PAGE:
The North Carolina General Assembly banned internet sweepstakes more than four years ago. The North Carolina Supreme Court upheld that ban more than two years ago. A few months later that court struck down excessive municipal privilege license taxes on these businesses. Last year the General Assembly eliminated nearly all municipal privilege licenses, including those on sweepstakes operators, as of this July.
And yet the headlines are still filled with sweepstakes news. “Greensboro Police Department to begin ‘full enforcement’ of sweepstakes law in March.” “Sweepstakes, internet cafés put on notice” after Rockingham County sets March 31 as the deadline for sweepstakes operators to cease operations or face criminal prosecution. What’s going on here?
The motivation for much of this recent news was a N.C. Court of Appeals decision in November 2014 upholding the conviction of two sweepstakes operators for violating the criminal law ban.
The defendants in State v. Chapman argued that their sweepstakes system fell outside the ban because it relied on a “pre-reveal” system. A “pre-reveal” system is one that shows whether the customer’s sweepstakes entries have won any money before the customer has the opportunity to play an electronic game.
Prior to the ban, most sweepstakes systems offered customers the option of a pre-reveal but defaulted to game play to reveal whether entries were winners. My field research suggests that very few customers chose this option, for the obvious reason that playing a computer game is more fun than hitting the “reveal” button over and over again. (My field research also produced a profit of $12. But don’t tell the IRS.)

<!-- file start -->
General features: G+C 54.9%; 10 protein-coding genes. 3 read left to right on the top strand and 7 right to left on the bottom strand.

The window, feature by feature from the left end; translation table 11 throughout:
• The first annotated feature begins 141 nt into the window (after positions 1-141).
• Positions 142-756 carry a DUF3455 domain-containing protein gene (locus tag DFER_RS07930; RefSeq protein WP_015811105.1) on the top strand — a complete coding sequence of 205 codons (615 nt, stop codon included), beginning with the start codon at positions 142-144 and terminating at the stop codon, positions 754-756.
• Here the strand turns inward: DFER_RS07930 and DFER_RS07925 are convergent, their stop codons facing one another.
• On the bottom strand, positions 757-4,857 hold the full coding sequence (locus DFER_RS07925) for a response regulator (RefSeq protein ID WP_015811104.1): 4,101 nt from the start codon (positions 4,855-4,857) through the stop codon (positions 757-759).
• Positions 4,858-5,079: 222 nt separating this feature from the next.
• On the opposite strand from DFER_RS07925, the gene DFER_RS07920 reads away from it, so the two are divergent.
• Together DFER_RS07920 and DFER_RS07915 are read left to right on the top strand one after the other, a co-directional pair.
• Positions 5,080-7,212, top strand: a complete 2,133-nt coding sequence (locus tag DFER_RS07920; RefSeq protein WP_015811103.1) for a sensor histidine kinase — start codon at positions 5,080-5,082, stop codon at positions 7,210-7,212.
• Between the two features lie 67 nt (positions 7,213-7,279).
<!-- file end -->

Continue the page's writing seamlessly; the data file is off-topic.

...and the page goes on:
The criminal law ban passed in 2010 outlawed the use of electronic games or other “entertaining displays.” (See my criminal law expert colleague Jeff Welty’s analysis of what the ban covers and doesn’t cover here.) After the ban was upheld in 2012, many sweepstakes operators quickly switched to “pre-reveal” systems (or at least claimed to do so) in an effort to skirt the new law. A handful of prosecutions of these “pre-reveal” system operators achieved mixed results in trial courts across the state, leaving local governments and law enforcement confused as to the legality of sweepstakes businesses in their jurisdictions.
The Court of Appeals ruling in State v. Chapman was the first appellate court opinion on the issue. In a unanimous decision, the three-judge panel concluded that the 2010 law does in fact ban “pre-reveal” systems. In justifying its decision to look past the superficial aspects of a particular sweepstake system and focus on the substance of the sweepstakes activity, the court reached back to a one-hundred-year-old N.C. Supreme Court opinion for this entertaining quotation: